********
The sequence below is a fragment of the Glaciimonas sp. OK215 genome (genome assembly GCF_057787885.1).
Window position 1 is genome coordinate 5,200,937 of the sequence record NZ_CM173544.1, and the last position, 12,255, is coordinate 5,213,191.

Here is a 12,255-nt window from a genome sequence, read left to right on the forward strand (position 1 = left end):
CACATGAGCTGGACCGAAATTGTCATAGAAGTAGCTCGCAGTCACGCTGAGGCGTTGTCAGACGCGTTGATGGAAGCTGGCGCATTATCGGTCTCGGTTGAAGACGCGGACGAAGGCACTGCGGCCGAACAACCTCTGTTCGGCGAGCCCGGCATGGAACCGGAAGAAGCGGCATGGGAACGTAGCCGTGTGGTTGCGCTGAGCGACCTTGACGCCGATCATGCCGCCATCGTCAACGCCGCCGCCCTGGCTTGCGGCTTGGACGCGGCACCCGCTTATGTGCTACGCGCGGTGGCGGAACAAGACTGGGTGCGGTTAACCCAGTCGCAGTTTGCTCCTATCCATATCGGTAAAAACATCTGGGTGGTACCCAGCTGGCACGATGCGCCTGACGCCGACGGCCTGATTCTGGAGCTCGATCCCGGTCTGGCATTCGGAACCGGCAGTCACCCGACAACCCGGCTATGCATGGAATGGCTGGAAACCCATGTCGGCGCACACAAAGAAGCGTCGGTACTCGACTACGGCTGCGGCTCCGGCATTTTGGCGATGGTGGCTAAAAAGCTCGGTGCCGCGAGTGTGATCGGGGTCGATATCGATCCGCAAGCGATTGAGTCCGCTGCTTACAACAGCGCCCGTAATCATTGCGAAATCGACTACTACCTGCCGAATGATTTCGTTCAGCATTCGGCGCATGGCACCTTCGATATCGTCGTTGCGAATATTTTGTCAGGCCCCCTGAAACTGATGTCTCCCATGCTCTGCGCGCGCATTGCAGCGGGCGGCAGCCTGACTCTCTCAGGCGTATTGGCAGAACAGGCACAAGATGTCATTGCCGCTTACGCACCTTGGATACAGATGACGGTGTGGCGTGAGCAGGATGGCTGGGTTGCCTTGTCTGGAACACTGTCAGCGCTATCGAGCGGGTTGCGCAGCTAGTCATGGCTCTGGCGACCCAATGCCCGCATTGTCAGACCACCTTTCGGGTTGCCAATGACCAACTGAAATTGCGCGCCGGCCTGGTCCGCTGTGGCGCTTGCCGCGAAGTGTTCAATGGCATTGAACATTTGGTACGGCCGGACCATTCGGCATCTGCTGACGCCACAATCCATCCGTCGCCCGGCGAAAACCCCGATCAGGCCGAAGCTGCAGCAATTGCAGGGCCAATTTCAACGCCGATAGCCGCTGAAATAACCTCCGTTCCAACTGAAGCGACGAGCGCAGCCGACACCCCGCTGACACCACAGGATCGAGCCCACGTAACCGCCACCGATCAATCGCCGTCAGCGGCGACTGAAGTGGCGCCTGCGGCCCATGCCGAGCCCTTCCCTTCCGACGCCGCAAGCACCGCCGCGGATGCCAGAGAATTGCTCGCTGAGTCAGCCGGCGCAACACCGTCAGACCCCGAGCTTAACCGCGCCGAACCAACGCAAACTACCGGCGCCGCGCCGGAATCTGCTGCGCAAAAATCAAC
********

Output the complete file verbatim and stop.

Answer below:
The sequence below is a fragment of the Glaciimonas sp. OK215 genome (genome assembly GCF_057787885.1).
Window position 1 is genome coordinate 5,200,937 of the sequence record NZ_CM173544.1, and the last position, 12,255, is coordinate 5,213,191.

Here is a 12,255-nt window from a genome sequence, read left to right on the forward strand (position 1 = left end):
CACATGAGCTGGACCGAAATTGTCATAGAAGTAGCTCGCAGTCACGCTGAGGCGTTGTCAGACGCGTTGATGGAAGCTGGCGCATTATCGGTCTCGGTTGAAGACGCGGACGAAGGCACTGCGGCCGAACAACCTCTGTTCGGCGAGCCCGGCATGGAACCGGAAGAAGCGGCATGGGAACGTAGCCGTGTGGTTGCGCTGAGCGACCTTGACGCCGATCATGCCGCCATCGTCAACGCCGCCGCCCTGGCTTGCGGCTTGGACGCGGCACCCGCTTATGTGCTACGCGCGGTGGCGGAACAAGACTGGGTGCGGTTAACCCAGTCGCAGTTTGCTCCTATCCATATCGGTAAAAACATCTGGGTGGTACCCAGCTGGCACGATGCGCCTGACGCCGACGGCCTGATTCTGGAGCTCGATCCCGGTCTGGCATTCGGAACCGGCAGTCACCCGACAACCCGGCTATGCATGGAATGGCTGGAAACCCATGTCGGCGCACACAAAGAAGCGTCGGTACTCGACTACGGCTGCGGCTCCGGCATTTTGGCGATGGTGGCTAAAAAGCTCGGTGCCGCGAGTGTGATCGGGGTCGATATCGATCCGCAAGCGATTGAGTCCGCTGCTTACAACAGCGCCCGTAATCATTGCGAAATCGACTACTACCTGCCGAATGATTTCGTTCAGCATTCGGCGCATGGCACCTTCGATATCGTCGTTGCGAATATTTTGTCAGGCCCCCTGAAACTGATGTCTCCCATGCTCTGCGCGCGCATTGCAGCGGGCGGCAGCCTGACTCTCTCAGGCGTATTGGCAGAACAGGCACAAGATGTCATTGCCGCTTACGCACCTTGGATACAGATGACGGTGTGGCGTGAGCAGGATGGCTGGGTTGCCTTGTCTGGAACACTGTCAGCGCTATCGAGCGGGTTGCGCAGCTAGTCATGGCTCTGGCGACCCAATGCCCGCATTGTCAGACCACCTTTCGGGTTGCCAATGACCAACTGAAATTGCGCGCCGGCCTGGTCCGCTGTGGCGCTTGCCGCGAAGTGTTCAATGGCATTGAACATTTGGTACGGCCGGACCATTCGGCATCTGCTGACGCCACAATCCATCCGTCGCCCGGCGAAAACCCCGATCAGGCCGAAGCTGCAGCAATTGCAGGGCCAATTTCAACGCCGATAGCCGCTGAAATAACCTCCGTTCCAACTGAAGCGACGAGCGCAGCCGACACCCCGCTGACACCACAGGATCGAGCCCACGTAACCGCCACCGATCAATCGCCGTCAGCGGCGACTGAAGTGGCGCCTGCGGCCCATGCCGAGCCCTTCCCTTCCGACGCCGCAAGCACCGCCGCGGATGCCAGAGAATTGCTCGCTGAGTCAGCCGGCGCAACACCGTCAGACCCCGAGCTTAACCGCGCCGAACCAACGCAAACTACCGGCGCCGCGCCGGAATCTGCTGCGCAAAAATCAAC